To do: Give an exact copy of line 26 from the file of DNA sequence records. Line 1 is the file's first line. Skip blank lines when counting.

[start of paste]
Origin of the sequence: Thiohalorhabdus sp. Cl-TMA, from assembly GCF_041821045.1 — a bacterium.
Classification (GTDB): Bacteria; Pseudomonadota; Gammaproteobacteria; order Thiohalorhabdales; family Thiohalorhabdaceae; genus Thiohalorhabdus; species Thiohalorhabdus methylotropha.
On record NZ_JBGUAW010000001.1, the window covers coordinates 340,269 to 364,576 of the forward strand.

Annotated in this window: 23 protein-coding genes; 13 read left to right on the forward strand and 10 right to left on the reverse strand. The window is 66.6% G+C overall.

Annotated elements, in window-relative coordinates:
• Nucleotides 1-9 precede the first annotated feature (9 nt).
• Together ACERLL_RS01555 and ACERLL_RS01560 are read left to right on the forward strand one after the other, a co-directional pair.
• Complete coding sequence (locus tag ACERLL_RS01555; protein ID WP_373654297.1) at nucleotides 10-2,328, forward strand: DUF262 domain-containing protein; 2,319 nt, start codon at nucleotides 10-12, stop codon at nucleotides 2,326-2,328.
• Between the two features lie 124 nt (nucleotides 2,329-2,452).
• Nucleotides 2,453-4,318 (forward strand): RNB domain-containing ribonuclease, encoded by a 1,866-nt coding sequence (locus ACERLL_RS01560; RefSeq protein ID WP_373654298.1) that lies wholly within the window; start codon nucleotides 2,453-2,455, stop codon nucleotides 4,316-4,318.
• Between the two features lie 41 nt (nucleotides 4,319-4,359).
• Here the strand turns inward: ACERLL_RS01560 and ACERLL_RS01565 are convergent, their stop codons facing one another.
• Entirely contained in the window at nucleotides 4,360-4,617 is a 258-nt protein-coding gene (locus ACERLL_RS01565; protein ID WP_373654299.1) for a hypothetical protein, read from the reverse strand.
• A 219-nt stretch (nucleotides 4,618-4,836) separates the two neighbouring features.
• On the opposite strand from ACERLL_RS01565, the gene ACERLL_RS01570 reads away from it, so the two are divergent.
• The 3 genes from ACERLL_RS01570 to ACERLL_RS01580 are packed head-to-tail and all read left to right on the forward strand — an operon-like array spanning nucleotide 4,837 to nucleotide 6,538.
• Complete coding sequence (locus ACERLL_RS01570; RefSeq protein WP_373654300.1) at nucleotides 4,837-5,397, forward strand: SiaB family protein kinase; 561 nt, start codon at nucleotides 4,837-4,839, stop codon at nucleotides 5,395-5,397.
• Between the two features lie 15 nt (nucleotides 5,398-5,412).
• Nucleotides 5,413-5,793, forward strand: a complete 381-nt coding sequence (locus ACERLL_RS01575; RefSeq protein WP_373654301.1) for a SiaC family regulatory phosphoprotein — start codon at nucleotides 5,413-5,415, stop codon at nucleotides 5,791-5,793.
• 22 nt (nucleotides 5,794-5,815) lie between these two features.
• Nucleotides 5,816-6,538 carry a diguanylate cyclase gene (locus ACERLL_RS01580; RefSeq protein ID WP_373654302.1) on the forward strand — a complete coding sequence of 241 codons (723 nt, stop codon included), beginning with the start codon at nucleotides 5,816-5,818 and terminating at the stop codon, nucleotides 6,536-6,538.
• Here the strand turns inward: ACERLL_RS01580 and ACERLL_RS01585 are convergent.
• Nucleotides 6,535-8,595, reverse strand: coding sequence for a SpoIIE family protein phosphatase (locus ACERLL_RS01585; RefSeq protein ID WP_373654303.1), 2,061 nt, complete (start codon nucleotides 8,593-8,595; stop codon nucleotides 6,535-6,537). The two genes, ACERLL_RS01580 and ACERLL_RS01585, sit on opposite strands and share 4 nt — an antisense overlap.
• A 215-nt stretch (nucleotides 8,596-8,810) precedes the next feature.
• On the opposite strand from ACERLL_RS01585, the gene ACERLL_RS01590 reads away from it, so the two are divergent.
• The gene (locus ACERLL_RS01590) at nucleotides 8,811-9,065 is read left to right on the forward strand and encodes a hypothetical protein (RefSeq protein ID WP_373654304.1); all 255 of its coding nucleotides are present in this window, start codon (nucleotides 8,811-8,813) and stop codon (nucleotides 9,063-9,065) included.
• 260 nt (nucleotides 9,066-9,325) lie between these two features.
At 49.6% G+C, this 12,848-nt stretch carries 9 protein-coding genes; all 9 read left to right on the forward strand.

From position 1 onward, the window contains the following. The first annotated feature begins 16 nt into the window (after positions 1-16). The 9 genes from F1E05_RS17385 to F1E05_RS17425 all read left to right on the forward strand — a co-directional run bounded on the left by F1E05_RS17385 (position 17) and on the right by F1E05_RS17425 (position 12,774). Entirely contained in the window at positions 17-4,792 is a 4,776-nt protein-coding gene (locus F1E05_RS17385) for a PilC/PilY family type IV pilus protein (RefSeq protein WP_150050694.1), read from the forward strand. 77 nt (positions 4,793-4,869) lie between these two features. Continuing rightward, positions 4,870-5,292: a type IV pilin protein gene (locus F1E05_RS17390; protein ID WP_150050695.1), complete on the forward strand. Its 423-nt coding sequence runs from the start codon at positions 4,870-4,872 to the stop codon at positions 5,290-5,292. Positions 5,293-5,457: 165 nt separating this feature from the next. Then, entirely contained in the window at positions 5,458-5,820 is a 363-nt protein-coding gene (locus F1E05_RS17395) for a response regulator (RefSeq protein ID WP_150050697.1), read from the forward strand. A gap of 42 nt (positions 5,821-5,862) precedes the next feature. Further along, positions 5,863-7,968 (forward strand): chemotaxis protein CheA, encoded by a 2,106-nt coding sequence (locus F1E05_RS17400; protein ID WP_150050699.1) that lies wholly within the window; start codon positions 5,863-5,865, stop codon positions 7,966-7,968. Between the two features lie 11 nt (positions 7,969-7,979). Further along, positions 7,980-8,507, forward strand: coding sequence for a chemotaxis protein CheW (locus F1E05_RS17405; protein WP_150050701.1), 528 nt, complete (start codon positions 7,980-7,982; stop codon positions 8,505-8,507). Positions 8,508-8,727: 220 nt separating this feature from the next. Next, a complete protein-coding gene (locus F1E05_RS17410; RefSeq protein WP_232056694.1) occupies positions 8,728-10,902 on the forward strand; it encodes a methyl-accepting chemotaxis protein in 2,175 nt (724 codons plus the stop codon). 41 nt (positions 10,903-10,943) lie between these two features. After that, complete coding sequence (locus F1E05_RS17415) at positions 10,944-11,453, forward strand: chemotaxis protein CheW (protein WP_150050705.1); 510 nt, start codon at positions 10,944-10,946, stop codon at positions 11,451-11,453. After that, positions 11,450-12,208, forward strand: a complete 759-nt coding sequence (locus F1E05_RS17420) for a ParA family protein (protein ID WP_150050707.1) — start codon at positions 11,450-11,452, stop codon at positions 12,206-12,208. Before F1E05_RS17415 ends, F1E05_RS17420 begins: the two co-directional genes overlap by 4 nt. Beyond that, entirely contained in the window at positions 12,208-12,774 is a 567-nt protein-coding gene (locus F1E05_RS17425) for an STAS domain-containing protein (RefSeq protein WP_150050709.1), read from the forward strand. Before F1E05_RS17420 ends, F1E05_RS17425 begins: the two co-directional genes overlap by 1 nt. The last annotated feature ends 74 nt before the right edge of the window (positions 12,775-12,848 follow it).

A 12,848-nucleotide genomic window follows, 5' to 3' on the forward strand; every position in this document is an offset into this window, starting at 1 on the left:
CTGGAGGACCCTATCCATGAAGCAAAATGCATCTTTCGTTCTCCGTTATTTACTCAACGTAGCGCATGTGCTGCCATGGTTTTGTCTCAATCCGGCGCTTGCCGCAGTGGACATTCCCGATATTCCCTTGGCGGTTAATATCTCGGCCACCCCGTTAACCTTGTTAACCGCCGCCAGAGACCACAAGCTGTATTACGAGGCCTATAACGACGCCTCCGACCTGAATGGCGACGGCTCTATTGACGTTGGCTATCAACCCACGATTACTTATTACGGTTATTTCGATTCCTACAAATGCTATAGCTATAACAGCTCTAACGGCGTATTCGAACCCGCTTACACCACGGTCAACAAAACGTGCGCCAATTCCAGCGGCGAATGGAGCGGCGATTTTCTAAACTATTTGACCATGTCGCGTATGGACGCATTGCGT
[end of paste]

• The gene (locus ACERLL_RS01590) at nucleotides 8,811-9,065 is read left to right on the forward strand and encodes a hypothetical protein (RefSeq protein ID WP_373654304.1); all 255 of its coding nucleotides are present in this window, start codon (nucleotides 8,811-8,813) and stop codon (nucleotides 9,063-9,065) included.